Fantasy TTRPG: The ‘Why’ of Dungeon Crawling.

One of my favorites is the group stumbles onto the thing completely by accident through a buried entrance or random hole in the ground. “While doing your character’s business off the trail, he stumbles into a hole and plummets 30 feet into (dungeon room number 1.)”


I like to give players a reason for their character to enter the spooky underground maze of despair and certain doom.

Picking up where we left of yesterday. Why would anyone in their right mind enter an underground complex full of locked doors, deathtraps, and horrifying foul creatures of every sort? Okay, beyond the motivation of, “We’re perpetually angry thieving murder hoboes looking for the filthy lucre mountain to steal.”

What is the hook of the dungeon going to be? What can I put out there to get at least one player, if not the whole group motivated to go traipsing down into The Lair of the Vampiric Devil Dragon? What logical reasons could there be for wanting to cheat death? Okay, aside from it being a fantasy game.

The two most basic kinds of motivation: Intrinsic or Extrinsic.

We’ll start with the complicated reasons- the intrinsic kind. Maybe the group wants to rescue someone. Maybe the lost component of someone’s backstory lies within. Perhaps the lich that built the place is someone’s great grandfather. In extreme cases, it might be to keep some really frightening thing from ending the world. Whatever the intrinsic reason is, it’s something motivated by the characters themselves.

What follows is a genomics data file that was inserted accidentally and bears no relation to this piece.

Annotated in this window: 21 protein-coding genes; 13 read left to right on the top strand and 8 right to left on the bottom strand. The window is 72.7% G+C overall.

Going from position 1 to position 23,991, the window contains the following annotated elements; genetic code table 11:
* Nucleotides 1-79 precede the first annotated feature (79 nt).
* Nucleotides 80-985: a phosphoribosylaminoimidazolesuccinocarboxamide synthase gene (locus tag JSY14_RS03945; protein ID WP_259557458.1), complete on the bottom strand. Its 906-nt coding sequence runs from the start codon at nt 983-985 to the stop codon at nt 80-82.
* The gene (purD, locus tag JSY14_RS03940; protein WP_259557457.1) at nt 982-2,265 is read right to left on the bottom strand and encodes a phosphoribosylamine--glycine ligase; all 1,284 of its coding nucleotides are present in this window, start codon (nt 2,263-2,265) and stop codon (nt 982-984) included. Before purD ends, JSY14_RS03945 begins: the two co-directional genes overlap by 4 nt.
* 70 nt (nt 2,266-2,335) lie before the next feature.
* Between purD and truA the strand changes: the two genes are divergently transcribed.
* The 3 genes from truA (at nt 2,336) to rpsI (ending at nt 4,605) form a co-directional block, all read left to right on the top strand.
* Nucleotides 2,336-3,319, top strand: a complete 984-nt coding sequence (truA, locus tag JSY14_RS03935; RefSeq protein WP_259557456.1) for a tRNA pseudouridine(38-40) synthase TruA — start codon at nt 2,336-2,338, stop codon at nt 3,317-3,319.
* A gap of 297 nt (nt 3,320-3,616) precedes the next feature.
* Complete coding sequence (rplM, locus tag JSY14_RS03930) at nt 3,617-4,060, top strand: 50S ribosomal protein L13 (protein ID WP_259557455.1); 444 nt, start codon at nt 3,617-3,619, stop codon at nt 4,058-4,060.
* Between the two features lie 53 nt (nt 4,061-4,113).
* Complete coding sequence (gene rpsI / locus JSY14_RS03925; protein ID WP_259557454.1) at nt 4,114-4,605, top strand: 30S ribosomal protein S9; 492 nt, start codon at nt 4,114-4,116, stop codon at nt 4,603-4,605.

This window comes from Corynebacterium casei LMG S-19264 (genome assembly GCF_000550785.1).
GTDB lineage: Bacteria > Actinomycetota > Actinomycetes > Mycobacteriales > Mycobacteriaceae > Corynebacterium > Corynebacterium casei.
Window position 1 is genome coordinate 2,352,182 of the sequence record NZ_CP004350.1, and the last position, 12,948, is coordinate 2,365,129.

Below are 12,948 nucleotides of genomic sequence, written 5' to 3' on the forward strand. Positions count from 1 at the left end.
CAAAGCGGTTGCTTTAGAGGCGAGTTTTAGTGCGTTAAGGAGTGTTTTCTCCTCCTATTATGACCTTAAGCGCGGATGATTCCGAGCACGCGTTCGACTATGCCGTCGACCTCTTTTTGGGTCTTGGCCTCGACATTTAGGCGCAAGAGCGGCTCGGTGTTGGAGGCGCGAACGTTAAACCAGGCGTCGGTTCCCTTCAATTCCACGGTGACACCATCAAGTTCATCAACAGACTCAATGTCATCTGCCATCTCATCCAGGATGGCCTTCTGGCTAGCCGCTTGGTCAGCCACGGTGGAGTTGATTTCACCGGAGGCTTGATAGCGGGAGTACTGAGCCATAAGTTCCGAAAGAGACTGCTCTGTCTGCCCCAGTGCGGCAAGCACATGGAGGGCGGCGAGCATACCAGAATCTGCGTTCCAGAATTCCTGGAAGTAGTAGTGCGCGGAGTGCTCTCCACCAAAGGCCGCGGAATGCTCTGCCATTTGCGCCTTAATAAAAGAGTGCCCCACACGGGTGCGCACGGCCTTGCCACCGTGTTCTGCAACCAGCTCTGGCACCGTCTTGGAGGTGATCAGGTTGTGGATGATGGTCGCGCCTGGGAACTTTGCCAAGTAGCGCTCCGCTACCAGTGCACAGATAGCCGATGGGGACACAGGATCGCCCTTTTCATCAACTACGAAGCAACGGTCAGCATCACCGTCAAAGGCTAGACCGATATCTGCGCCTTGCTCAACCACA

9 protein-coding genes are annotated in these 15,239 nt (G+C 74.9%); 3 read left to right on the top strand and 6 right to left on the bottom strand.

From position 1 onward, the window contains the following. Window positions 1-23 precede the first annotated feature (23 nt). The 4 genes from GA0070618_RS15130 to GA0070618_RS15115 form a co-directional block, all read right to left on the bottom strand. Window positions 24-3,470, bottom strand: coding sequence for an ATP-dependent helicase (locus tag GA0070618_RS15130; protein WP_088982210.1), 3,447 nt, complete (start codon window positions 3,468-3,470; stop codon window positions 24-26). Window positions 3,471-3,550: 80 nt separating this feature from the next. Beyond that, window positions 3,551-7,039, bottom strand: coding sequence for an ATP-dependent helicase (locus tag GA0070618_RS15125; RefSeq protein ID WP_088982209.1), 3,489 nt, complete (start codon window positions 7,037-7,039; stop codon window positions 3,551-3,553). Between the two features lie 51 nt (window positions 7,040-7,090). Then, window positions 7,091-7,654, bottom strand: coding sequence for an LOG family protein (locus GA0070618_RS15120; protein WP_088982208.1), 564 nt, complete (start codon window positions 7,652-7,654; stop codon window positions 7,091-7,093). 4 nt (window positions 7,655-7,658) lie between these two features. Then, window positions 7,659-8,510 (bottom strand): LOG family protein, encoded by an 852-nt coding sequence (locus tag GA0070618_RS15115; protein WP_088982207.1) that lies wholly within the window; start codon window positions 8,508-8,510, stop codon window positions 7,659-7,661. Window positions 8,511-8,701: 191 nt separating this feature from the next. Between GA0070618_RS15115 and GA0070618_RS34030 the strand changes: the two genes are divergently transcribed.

By comparison, extrinsic reasons are pretty simple. The group has a reason to believe wealth, fame and fortune lie within. They’ve been promised a great reward for braving the depths and retrieving the MacGuffin. Gold and magic items top the list of extrinsic motivators.

There’s always basic curiosity and dumb luck.

All of us veterans know some hooks by heart. For example: a ragged looking wizard stumbles into the inn with a map in his hand. He falls over dead in the middle of the group’s table, dropping the map in the unsuspecting rogue’s lap after muttering something about an ancient curse.

One of my favorites is the group stumbles onto the thing completely by accident through a buried entrance or random hole in the ground. “While doing your character’s business off the trail, he stumbles into a hole and plummets 30 feet into (dungeon room number 1.)”

Last, there’s always basic curiosity. Rumors abound at the inn about a miner’s discovery of a door covered in an ancient, unknown dialect. The cleric’s order recently unearthed a series of forgotten vaults underneath their oldest temple. Why is the humble town of Tristram suddenly under siege by hordes of demons and undead? Who lives in the Death Fortress on Skull Island? There might be some sick loot in the old ruins at the top of the hill.

Whatever the reason, good luck to you and your players. Thank you for being here. I appreciate you!

Author: Jeff Craigmile

I'm a tabletop role-playing game writer and designer from Des Moines, Iowa always looking for more work. I'm the father of four boys and human to three cats.

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